Years later, Natalizio and Corletta re-interviewed the woman and asked her to elaborate on her original version of events. It was then that she detailed on the house-rattling hatchback, the same style of car their suspect owned at the time.
Investigators are also buoyed by the work of a private lab in Pittsburgh called Cybergenetics, which Natalizio says has tied the suspect's DNA to "a very important piece of evidence that was located in her vehicle."
The evidence was not the murder weapon, a blunt object of some kind that has not been recovered, Natalizio said.
Inside Megan's car
He’s out there — Megan McDonald’s killer — and he knows.
He has been living with a secret for 19 years, one year shy of Megan’s age when he beat her to death.
He knows what happened inside Megan’s white 1991 Mercury Sable with the black stripes down both sides, as March 13, 2003, turned to the 14th.
He knows because he was in the back seat of that car, after midnight, the investigators are convinced.
He knows that Megan’s friend, who was just along for the ride, was in the front passenger seat, that Megan was in the driver’s seat as they parked in that secluded field off Bowser Road, where local kids would hang out, drink beer and smoke weed.
It's so remote, you can clearly hear a far-off train whistle. You'd miss the entrance if you didn't know where it was.
The killer knew where it was, investigators say.
Natalizio says the suspect considered himself a big shot, intimidating those in his circle. He had all the women, all the power, all the friends under his thumb. That, and his spreading of rumors about the original suspect, is how he was able to stay out of the glare of suspicion for so long, the investigator says.
He and Megan had a physical relationship, like the physical relationships he was having with any number of Orange County women at the time. To him, Megan was just another, and she was lucky to have him. That's the way his mind worked.
Switching cars, a horror witnessed
Megan was never just another, her friends and family say. Megan was different.
She stood 5-foot-2 and weighed about 100 pounds, but Megan McDonald was a force of nature. She loved to laugh and was the life of the party.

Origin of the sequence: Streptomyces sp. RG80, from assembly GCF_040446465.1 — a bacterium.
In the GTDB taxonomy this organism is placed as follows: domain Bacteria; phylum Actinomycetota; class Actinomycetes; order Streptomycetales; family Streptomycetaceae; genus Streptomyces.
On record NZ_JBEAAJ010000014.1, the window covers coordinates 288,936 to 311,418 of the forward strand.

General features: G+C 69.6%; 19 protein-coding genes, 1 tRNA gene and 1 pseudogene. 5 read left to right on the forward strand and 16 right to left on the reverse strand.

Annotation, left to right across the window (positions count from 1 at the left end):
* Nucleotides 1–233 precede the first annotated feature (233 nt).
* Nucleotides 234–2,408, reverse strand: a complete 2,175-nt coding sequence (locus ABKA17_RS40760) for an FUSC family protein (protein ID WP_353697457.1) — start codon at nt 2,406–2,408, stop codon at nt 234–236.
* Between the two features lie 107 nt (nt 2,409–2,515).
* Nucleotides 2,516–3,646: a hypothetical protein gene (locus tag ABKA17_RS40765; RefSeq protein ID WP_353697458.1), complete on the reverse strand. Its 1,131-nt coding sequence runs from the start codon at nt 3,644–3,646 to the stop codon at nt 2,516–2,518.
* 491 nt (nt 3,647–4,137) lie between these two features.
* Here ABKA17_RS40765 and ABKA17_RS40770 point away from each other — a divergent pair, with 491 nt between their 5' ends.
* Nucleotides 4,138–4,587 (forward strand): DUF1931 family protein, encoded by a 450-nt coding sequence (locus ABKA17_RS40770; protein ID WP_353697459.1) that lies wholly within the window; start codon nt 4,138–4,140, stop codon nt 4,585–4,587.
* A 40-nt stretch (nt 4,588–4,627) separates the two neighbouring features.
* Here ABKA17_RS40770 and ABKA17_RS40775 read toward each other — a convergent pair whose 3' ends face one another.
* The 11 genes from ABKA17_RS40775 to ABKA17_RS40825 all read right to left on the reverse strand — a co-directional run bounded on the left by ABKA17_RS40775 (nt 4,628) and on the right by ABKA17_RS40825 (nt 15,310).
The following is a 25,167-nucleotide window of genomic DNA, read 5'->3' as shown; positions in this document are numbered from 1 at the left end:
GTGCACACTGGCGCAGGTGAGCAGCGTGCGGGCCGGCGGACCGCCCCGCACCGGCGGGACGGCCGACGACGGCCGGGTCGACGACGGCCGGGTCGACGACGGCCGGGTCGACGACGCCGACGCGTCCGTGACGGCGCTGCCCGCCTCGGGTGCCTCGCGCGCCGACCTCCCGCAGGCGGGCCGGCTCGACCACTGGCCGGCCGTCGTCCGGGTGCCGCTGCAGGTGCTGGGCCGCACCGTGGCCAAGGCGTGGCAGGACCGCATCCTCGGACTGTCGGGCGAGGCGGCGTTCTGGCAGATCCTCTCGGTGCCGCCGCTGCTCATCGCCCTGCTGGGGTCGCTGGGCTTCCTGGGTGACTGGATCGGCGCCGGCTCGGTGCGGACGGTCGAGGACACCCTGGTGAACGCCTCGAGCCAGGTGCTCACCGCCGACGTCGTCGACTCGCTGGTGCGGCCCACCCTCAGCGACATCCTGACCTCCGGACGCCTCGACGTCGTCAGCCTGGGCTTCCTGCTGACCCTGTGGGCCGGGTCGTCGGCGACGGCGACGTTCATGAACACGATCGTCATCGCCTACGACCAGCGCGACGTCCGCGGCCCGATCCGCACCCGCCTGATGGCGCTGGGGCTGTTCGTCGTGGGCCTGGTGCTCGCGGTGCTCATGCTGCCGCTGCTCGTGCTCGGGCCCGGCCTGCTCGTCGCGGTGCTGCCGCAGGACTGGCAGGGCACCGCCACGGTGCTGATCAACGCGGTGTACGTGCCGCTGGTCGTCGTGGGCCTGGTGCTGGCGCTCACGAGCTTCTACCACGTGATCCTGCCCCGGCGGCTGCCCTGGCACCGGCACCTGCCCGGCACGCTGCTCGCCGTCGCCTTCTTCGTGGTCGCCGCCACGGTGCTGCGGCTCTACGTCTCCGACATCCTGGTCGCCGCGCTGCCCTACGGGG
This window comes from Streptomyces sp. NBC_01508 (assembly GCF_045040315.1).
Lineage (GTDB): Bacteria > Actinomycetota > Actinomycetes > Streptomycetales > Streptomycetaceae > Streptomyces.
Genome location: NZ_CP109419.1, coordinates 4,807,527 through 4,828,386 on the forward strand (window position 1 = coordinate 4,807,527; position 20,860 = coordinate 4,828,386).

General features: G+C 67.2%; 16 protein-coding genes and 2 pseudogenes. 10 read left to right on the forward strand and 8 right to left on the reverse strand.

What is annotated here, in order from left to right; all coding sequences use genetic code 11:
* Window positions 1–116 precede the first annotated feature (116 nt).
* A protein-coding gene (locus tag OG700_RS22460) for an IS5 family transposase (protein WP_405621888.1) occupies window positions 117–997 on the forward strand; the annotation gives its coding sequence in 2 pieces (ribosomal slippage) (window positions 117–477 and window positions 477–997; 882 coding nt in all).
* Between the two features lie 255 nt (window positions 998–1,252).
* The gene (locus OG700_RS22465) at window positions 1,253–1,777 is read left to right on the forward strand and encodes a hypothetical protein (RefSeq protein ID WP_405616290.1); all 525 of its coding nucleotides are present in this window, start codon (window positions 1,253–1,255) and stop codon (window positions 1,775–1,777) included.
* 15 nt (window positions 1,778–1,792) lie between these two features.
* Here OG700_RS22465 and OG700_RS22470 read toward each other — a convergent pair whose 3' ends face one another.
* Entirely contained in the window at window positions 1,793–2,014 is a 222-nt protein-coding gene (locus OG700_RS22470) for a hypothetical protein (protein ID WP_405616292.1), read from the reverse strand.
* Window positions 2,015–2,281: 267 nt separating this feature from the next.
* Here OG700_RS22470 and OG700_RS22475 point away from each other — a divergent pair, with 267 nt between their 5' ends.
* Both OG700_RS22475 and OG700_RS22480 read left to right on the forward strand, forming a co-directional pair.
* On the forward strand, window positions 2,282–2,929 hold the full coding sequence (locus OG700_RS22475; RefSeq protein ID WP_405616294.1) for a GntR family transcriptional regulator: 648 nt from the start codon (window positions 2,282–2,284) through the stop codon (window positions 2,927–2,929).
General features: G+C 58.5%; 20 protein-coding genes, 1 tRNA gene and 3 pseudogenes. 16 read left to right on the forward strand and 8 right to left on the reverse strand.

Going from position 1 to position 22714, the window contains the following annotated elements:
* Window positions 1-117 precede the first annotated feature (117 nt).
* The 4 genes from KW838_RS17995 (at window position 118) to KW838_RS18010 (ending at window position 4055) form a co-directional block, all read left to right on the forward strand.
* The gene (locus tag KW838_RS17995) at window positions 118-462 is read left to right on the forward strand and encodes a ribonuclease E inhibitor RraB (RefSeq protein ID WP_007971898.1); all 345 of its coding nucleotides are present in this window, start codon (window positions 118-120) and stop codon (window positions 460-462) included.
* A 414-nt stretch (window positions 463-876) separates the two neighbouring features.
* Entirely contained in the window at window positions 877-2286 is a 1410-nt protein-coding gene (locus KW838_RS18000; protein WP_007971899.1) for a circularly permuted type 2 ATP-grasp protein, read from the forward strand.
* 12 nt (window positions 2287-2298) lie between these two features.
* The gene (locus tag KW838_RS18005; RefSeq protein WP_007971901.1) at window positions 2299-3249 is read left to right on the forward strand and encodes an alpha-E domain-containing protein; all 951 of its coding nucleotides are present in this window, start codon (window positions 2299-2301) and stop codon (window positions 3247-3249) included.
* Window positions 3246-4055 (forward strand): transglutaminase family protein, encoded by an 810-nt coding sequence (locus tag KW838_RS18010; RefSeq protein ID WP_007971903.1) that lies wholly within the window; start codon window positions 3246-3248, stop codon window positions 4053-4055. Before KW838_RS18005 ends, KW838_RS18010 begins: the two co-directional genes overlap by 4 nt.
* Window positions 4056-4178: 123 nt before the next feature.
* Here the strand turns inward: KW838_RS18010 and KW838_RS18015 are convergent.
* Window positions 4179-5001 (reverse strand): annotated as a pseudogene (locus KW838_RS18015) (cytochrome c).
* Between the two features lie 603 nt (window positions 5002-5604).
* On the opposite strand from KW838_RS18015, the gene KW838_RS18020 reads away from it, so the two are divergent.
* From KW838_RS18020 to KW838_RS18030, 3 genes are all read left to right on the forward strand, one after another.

She’d tell you a story, but the detective's daughter would also tell you where to go, in no uncertain terms. She was fierce and loyal and loved.
Police believe Megan picked up the front-seat passenger after leaving the Greenway Terrace party at about midnight. She was then followed to Kensington Manor by the booming hatchback.
The police timeline then has the suspect getting in the back seat of the car and Megan driving her car to Bowser Road. Natalizio says physical, forensic and circumstantial evidence puts Megan in the driver's seat, her friend in the front passenger's seat and the suspect in the back seat.
Megan was in the driver’s seat in more ways than one that night. Investigators say she was there to end the relationship with the manipulative man in the back seat. She'd heard enough, seen enough, had enough.
Her suspected killer, whom state police and the FBI have identified as a textbook narcissist — all about power and control — couldn’t permit that.
Wounded by her words, he lashed out with a blunt object and swung it over and over, as the friend in the front passenger seat watched in horror.
VIDEO: Mother talks about daughter Megan McDonald; homicide unsolved since 2003
Times Herald-Record file, USA TODAY
One investigator would call the murder overkill, a crime of passion. He'd say the killer exploded, that the nature and location of the wounds inflicted — violent, repeated blows to Megan's head — reflected the "narcissistic injury" the killer had suffered to his psyche.
The same investigator called the front-seat passenger, who died years ago, a second victim of the attack. What he witnessed that night on Bowser Road ate at him for years. He was haunted by it.
After Megan was beaten to death, her body was left in the field and someone — either the front-seat friend or the suspect — drove her car back to Kensington Manor.